In his post-meeting press conference on Wednesday, Fed Chairman Jerome Powell said that additional half-percentage-point rate hikes will be on the table for the next few meetings. But the bank isn’t looking to go bigger:
“A 75 basis point increase is not something the committee is actively considering,” Powell told reporters. “If inflation comes down we’re not going to stop, we’re just going to go down to 25 basis point increases,” he added.
Americans are struggling with rising costs everywhere from the grocery store to the gas pump. Keeping prices stable is part of the Fed’s mandate, but so far inflation has kept creeping higher, leading some to wonder if the central bank is behind the curve with its policy.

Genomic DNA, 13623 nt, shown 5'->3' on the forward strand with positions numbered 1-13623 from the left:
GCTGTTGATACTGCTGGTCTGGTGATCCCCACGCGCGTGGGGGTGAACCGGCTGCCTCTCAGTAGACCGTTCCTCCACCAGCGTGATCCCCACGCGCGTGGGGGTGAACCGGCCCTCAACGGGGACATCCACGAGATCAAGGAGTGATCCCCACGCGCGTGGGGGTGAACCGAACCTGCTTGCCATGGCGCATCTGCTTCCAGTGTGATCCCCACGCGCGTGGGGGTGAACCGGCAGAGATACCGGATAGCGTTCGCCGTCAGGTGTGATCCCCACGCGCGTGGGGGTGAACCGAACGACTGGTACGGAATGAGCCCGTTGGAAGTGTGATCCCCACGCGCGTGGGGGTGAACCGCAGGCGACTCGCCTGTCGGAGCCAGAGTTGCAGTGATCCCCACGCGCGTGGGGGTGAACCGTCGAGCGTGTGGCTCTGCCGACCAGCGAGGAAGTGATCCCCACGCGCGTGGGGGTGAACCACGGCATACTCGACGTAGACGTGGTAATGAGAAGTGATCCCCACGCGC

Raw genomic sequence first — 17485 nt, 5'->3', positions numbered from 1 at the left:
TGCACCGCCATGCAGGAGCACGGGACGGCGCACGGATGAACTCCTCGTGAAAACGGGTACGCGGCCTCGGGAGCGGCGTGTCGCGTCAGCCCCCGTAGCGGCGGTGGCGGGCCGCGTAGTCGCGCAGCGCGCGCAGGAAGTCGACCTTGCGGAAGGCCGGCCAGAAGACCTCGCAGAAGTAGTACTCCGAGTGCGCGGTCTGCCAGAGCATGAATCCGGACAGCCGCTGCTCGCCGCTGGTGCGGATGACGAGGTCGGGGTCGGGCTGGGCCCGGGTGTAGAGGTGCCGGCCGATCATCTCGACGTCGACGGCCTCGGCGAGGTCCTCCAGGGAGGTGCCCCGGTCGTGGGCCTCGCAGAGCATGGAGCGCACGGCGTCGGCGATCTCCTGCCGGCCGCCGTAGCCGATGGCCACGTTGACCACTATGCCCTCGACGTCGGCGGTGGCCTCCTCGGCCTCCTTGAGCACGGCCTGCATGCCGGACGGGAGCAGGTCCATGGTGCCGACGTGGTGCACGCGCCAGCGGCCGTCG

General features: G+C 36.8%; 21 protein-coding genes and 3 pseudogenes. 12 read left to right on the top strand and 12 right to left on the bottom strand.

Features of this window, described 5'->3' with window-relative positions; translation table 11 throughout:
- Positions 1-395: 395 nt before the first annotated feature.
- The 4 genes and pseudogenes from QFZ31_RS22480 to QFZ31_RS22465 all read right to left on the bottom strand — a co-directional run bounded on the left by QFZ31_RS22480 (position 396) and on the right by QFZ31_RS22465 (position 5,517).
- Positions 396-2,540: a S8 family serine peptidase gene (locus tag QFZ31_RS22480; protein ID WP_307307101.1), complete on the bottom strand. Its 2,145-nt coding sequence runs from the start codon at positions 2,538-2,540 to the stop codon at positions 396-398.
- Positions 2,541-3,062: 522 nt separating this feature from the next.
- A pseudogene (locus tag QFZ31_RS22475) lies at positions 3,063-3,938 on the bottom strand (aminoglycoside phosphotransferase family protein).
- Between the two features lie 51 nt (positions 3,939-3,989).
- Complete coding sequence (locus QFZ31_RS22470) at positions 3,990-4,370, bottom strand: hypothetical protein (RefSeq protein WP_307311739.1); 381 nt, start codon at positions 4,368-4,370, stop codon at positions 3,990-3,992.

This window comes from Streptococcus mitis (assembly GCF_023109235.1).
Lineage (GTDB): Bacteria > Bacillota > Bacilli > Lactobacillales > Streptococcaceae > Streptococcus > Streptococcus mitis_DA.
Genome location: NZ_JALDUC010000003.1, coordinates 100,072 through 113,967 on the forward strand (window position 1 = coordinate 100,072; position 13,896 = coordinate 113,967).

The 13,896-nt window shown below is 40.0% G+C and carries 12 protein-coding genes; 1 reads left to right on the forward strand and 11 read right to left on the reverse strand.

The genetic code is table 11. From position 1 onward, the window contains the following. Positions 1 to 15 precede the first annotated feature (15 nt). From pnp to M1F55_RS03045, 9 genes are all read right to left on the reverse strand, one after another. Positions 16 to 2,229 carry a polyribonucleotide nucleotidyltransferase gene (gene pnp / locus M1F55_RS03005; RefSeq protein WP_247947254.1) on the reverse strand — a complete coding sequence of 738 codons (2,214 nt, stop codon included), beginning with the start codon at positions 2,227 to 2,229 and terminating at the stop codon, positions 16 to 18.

But Powell fought back against that point Wednesday.
He also started Wednesday’s press conference by addressing the American people, saying “inflation is much too high, and we understand the hardship it is causing. We are moving expeditiously to bring it back down.”
“The implications for the US economy are highly uncertain,” the Fed statement said. “The invasion and related events are creating additional upward pressure on inflation and are likely to weigh on economic activity.”
The bank also warned that the pandemic-related lockdowns in China will likely weigh on already battered supply chains.
Together, these issues could put further pressure on consumer prices in the coming months.
But monetary policy tools are no quick fix. The Fed’s actions need time to take effect.
As of June, it will let $30 billion worth of Treasury securities and $17.5 billion worth of mortgage-backed securities run off every month between June and August, before upping these amounts to $60 billion and $35 billion, respectively, in September.